I waited for several seconds. The spasmodic movements ceased. The face relaxed, the lids half closed on the eyeballs, leaving only the white of the conjunctiva visible, exactly as in the dying whom we have occasion to see every day in the exercise of our profession, or as in those just dead. It was then that I called in a strong, sharp voice: “Languille!” I saw the eyelids slowly lift up, without any spasmodic contractions –- I insist advisedly on this peculiarity –- but with an even movement, quite distinct and normal, such as happens in everyday life, with people awakened or torn from their thoughts.
Next Languille’s eyes very definitely fixed themselves on mine and the pupils focused themselves. I was not, then, dealing with the sort of vague dull look without any expression, that can be observed any day in dying people to whom one speaks: I was dealing with undeniably living eyes which were looking at me. After several seconds, the eyelids closed again, slowly and evenly, and the head took on the same appearance as it had had before I called out.
It was at that point that I called out again and, once more, without any spasm, slowly, the eyelids lifted and undeniably living eyes fixed themselves on mine with perhaps even more penetration than the first time. The there was a further closing of the eyelids, but now less complete. I attempted the effect of a third call; there was no further movement -– and the eyes took on the glazed look which they have in the dead.
I have just recounted to you with rigorous exactness what I was able to observe. The whole thing had lasted twenty-five to thirty seconds."

While Dr.Beaurieux was convinced, similar experiments have not been quite so successful. For example, in 1836 and in 1879 the murderers Lacenaire and Prunier were asked by scientists to wink after decapitation in order to indicate consciousness, but neither managed to do so. Of course, it is likely that the impact struck them to unconsciousness or - rather understandably - they were too preoccupied with having their freaking head cut off to concentrate. Nevertheless, there was no definite conclusion for post-decapitation conciousness.

Nowadays beheadings are thankfully far, far less commonplace. But the rumours of post-decapitation conciousness remain in more modern examples. In 1989 for example, an army veteran said that when he saw a friend decapitated in a car crash, the severed head showed emotions of shock, followed by terror and grief, its eyes glancing back at the detached body. Indeed, in 2011 Dutch scientists use an electroencephalography machine to observe the brain activity in decapitated mice and showed that, rather than snapping straight to unconsciousness, electrical activity remained at the exact same frequency for nearly four seconds, and occasionally even longer.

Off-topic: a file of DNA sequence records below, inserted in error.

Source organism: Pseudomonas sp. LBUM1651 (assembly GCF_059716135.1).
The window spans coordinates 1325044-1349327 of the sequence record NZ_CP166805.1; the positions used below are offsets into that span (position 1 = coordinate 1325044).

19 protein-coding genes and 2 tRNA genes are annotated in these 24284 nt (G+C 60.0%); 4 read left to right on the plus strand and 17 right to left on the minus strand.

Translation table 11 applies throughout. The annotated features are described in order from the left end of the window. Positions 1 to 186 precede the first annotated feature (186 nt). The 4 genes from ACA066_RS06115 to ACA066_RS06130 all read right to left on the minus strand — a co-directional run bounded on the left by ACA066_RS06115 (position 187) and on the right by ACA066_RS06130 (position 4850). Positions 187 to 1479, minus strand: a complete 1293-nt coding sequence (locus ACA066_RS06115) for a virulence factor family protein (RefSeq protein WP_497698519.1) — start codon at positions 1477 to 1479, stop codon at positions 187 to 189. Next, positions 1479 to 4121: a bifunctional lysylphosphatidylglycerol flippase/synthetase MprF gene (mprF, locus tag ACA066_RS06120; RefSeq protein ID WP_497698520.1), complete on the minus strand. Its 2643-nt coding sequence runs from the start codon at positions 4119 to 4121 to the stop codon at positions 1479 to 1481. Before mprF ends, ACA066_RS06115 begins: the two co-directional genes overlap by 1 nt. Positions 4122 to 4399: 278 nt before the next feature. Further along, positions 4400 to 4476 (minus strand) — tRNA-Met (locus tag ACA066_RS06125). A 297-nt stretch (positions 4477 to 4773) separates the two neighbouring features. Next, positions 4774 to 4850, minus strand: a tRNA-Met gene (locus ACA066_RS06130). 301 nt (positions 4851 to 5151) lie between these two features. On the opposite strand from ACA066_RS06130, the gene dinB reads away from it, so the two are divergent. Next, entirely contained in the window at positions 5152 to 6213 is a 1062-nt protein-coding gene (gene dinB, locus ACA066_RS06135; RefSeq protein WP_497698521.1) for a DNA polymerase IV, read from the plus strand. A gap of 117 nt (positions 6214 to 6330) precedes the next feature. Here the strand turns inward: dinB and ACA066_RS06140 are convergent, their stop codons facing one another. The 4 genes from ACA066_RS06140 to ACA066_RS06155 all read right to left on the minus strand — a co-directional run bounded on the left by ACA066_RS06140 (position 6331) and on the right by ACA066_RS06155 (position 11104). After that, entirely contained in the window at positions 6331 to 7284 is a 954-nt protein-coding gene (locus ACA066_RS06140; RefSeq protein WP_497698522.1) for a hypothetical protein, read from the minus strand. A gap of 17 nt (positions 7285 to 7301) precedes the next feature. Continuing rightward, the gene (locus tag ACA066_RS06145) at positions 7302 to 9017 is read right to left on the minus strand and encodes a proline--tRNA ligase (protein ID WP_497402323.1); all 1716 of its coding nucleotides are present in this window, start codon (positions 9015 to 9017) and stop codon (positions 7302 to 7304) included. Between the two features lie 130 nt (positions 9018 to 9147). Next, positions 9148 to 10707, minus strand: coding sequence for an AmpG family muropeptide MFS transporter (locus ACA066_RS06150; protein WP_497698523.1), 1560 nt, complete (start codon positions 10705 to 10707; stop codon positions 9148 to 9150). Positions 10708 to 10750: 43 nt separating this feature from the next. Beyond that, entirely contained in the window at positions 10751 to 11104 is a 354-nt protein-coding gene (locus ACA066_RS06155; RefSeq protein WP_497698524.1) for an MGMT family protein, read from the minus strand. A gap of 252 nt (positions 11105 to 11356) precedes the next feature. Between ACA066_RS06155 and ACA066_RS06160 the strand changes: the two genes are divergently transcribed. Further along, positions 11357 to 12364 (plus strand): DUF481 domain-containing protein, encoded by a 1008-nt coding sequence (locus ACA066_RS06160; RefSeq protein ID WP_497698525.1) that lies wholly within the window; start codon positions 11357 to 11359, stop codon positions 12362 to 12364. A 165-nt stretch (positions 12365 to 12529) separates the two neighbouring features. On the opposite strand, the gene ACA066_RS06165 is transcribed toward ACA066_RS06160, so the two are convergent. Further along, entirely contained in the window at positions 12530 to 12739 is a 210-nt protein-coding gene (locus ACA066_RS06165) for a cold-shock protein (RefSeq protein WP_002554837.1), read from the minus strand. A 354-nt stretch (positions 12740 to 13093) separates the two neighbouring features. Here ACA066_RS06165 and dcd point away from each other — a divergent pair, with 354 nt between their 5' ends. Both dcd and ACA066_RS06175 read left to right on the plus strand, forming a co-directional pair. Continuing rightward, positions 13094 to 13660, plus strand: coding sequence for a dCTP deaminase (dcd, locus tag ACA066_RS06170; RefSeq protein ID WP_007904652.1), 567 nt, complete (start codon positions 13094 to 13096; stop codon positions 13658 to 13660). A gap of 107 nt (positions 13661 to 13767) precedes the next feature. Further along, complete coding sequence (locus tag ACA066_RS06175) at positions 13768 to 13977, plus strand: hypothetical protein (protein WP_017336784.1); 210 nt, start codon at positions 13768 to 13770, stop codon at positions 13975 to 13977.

Current medical theory puts the potential length of time of conciousness at up to 13 seconds, provided that the decapitating blow didn't knock the victim unconcious and allowing for individual variations due to build, health and the immediate circumstances of decapitation.
"The 13 seconds is the amount of high energy phosphates that the cytochromes in the brain have to keep going without new oxygen and glucose"

Dr.Wright stated: in the end it was always the lack of oxygen and blood to the brain that ended in death. Any movement during or thereafter is more likely to be muscle spasms rather than articulate expressions.

No matter how horrifying the notion of headless life is, it gives us fascinating insight to how our, and animals', bodies and minds work every day.

There is also one little silly silver lining to the tale of Mike the unsettling headless chicken.
Mike's fame lives on through his very own festival, now in it's 17th year. If you head down to Fruita Colarado on May you can take part in a 5k run, a disc golf tournament, wing and peep eating contests, a car show, artisan food booths and live music, all in his 'honour'.
Perhaps it's a testament to the human spirit that we can make a party and a tourist industry out of even the most macabre of subjects. Maybe, given the strangeness of our world, that's not a bad thing at all.

-Mike the Headless Chicken Official Site - Here's why a chicken can live without a head
-Cracked: 6 terrifying creatures that keep going after they're dead.
-Today I found out: cockroaches can live without a head
-All Kinds Of History: Some Experiments with Severed Heads
-The Guillotined Head
-Damn - Decapitation
-Live can a severed head live?
-European history: Does the head of a guillotined individual remain briefly alive?